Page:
Introduction to SAS Interactive Line Mode

If you are not using an X display, you can invoke SAS in interactive line mode by using the NODMS system option.
You enter SAS statements line by line in response to prompts issued by SAS. SAS reads the source statements from the terminal as you enter them. DATA and PROC steps execute when one of the following occurs:

  • a RUN, QUIT, or DATALINES statement is entered
  • another DATA or PROC statement is entered
  • the ENDSAS statement is entered
To use interactive line mode, you must run SAS in the foreground.

Invoking SAS in Interactive Line Mode

To start an interactive line mode session, invoke SAS with the NODMS or NODMSEXP system option:

sas -nodms
sas -nodmsexp
By default, SAS log and procedure output (if any) appear on your display as each step executes.
You can also invoke SAS in interactive line mode and pass parameters to it:

sas -sysparm 'A B C'
The value A
is assigned to the SYSPARM macro variable. You can include a program name, such as in the Program Editor or from the SAS  command prompt, if you invoked SAS in line mode by using the –nodms option.
After you invoke SAS, the 1? prompt appears, and you can begin entering SAS statements. After you enter each statement, a line number prompt appears.

Exiting SAS in Interactive Line Mode

You can end the session by pressing the EOF key, usually Ctrl-D  or by issuing the ENDSAS statement:

The session ends after all SAS statements have executed.

Introduction to Running SAS in Batch Mode

To run SAS in batch mode, you specify your SAS program name in the SAS invocation command. You can run batch mode in the foreground, in the background by specifying an ampersand at the end of the SAS command, or submit your application to the batch queue by using the batch, at, nohup, or cron UNIX commands. (For more information, see the UNIX man pages for the batch, at, nohup, or cron commands.) If you start your application with one of these UNIX commands and you log off from your system, then your application completes execution. If your application contains statements that start an interactive procedure such as FSEDIT, then you need to run your batch application in the foreground or you need to specify the –noterminal option.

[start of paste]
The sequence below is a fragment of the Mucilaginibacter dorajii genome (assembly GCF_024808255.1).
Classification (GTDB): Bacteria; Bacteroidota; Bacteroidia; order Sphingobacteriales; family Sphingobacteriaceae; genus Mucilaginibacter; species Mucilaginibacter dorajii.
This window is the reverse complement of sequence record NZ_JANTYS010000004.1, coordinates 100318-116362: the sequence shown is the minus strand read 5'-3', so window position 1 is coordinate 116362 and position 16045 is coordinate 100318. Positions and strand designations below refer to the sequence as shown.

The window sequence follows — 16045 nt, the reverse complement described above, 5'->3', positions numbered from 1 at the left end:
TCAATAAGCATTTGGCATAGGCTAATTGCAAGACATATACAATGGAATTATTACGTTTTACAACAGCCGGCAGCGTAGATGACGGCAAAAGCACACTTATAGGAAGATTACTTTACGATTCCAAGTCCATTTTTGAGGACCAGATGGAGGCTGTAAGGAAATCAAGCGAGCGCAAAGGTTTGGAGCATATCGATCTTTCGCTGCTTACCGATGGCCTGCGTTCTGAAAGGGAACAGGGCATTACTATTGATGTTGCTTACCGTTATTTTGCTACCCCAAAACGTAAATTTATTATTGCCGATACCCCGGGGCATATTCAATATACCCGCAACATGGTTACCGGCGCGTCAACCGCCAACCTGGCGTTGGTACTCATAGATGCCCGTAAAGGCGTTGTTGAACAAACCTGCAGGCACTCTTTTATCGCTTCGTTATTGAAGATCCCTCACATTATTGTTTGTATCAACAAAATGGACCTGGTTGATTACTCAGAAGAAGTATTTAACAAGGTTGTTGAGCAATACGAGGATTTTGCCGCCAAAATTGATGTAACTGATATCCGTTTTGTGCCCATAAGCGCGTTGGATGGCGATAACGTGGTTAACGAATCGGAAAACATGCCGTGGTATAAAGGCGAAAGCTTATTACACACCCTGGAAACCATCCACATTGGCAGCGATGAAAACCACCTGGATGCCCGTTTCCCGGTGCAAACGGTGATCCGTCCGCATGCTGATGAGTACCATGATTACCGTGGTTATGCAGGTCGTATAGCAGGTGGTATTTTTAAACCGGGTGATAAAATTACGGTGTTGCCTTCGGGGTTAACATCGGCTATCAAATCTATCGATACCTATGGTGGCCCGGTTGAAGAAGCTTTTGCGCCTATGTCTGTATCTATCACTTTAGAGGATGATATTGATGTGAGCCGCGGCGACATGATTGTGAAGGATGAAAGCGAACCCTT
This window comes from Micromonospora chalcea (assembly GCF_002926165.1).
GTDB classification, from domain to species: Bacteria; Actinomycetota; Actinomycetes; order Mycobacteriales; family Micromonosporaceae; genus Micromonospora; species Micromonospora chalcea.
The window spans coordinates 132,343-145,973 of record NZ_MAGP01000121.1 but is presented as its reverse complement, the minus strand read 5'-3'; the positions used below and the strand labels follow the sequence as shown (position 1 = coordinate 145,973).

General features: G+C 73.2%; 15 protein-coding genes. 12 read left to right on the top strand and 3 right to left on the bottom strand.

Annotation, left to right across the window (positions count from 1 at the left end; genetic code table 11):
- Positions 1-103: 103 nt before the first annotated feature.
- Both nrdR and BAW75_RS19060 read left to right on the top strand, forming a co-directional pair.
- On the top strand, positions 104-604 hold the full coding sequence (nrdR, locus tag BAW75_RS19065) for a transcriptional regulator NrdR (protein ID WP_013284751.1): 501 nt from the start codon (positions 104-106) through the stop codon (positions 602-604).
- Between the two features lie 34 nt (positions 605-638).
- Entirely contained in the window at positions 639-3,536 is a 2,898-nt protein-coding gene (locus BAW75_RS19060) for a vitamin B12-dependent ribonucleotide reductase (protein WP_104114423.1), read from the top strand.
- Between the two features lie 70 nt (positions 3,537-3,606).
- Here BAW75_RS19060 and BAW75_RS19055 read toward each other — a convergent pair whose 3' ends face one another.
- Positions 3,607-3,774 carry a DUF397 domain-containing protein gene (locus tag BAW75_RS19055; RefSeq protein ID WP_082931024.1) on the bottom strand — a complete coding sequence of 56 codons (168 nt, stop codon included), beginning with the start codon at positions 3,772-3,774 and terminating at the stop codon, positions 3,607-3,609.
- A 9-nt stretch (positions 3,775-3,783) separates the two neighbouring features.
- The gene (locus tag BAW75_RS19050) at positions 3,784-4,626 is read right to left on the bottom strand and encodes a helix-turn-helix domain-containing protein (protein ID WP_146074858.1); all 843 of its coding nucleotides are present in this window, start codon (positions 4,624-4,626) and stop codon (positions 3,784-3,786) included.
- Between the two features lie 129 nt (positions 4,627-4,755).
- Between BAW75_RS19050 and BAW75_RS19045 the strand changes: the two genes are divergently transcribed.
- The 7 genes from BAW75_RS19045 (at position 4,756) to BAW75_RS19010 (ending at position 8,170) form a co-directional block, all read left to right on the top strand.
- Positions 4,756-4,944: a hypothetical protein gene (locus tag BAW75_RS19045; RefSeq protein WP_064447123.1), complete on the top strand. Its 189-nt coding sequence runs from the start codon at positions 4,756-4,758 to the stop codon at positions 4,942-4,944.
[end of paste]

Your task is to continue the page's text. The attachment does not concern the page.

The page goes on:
Invoking SAS in Batch Mode

To invoke SAS in batch mode, you must specify a filename in the SAS command. For example, if is the file that contains the SAS statements to be executed, and you want to specify the NODATE and LINESIZE system options, you would enter the following command:

sas -nodate -linesize 90

The command would run the program in the foreground. If you want to run the program in the background, add the ampersand to the end of the command:

sas -nodate -linesize 90 &
SAS creates a .log file and a .lst file in the current directory that contains the log and procedure output.

Submitting a Program to the Batch LSF Queue

To submit your program to the batch queue, you can use the batch, at, nohup, or cron commands. For example, you could submit from your  shell prompt as follows:

$ bsub sas  -nodms -nodate -linesize 90
Note: If your program contains statements that start an interactive procedure, such as the FSEDIT procedure, CATALOG procedure, or the REPORT procedure, you need to run your program as a foreground process, or use the –noterminal option.

Writing Data from an External File Using UNIX Pipes

You can use a UNIX  pipe to write data from an external file to a SAS program. For example, suppose that your data resides in the external file mydata and your SAS program includes this statement:

infile stdin;

Issue this command to run, which reads data from the external file mydata:

cat mydata | sas